Vibration-induced white finger in dockyard employees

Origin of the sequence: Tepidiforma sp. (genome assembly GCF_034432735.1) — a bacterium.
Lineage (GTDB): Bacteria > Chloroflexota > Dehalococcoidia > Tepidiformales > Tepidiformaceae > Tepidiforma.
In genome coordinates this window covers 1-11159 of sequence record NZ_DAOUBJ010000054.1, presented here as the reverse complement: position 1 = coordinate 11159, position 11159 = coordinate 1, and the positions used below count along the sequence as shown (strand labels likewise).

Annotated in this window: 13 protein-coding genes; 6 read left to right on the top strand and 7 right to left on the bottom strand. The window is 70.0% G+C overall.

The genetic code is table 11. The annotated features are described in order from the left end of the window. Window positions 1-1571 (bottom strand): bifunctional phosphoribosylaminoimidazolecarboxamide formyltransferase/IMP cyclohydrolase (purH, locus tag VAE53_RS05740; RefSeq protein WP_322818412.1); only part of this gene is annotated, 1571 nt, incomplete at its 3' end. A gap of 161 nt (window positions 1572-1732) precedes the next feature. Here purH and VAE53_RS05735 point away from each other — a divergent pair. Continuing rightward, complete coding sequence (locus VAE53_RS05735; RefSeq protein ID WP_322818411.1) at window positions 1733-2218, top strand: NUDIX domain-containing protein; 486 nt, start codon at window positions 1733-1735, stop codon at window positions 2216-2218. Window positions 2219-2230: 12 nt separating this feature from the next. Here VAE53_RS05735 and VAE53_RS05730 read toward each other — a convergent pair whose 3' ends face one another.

Vibration-induced white finger (VWF) is a vascular condition associated with occupational exposure to hand-transmitted vibration. The fingers are prone to intermittent blanching attacks which may be triggered by cold conditions and are usually accompanied by numbness and tingling or pain. VWF has been associated with the use of various tools and processes, among which are the percussive and rotary metal-working tools used in ship repair work. This thesis describes a study of dose-effect relationships for VWF in dockyard employees. A review of the literature revealed more than 40 epidemiological studies of VWF in workers using hand-held metal-working tools. Measurements of tool vibration have also been reported, but few researchers have combined epidemiological studies of VWF with measurements of the vibration exposures Involved. Some dose-effect relationships have been suggested and current standards contain tentative doseeffect guidance. Some recent authors have suggested that the frequency weighting and time-dependencies assumed In current standards are inadequate. Methods for the measurement of hand-transmitted vibration were assessed. The vibration characteristics of sixteen pneumatic tools commonly used in dockyard work were measured in the laboratory. Repeated measurements were made In three axes at each hand position and analysis included the computation of narrow-band spectra, acceleration magnitudes in octave bands and overall frequency-weighted and unweighted acceleration magnitudes. A survey of vibration-exposed employees in a dockyard was conducted by questionnaire. Information related to symptoms of VWF, and the history of use of vibrating tools was obtained from each individual. The severity of blanching in each affected individual was recorded using a scoring system. The severity and prevalence of symptoms were related to various measures of vibration 'dose' (i.e. combinations of measured vibration magnitudes and reported exposure times) by logistic regression and survival analysis. A highly significant relationship between VWF severity and exposure time was demonstrated. However, the use of frequency-weighted acceleration in dose calculations reduced the goodness of fit, while unweighted acceleration gave a small improvement in some cases. This suggests that higher frequencies in the range 6.3 Hz to 1250 Hz are of greater Importance than current standards imply. The effect of vibration magnitude was found to be small compared with that of exposure time and no clear effect of vibration direction or vibration frequency was demonstrated. No evidence was found for a time-dependency of the form assumed in current standards. It is possible that the risk of VWF may not be directly related to the vibration magnitude, but that a 'threshold' magnitude exists, below which the hazard is small and above which it is proportional to a function of the exposure time. Further Investigation of this hypothesis is recommended.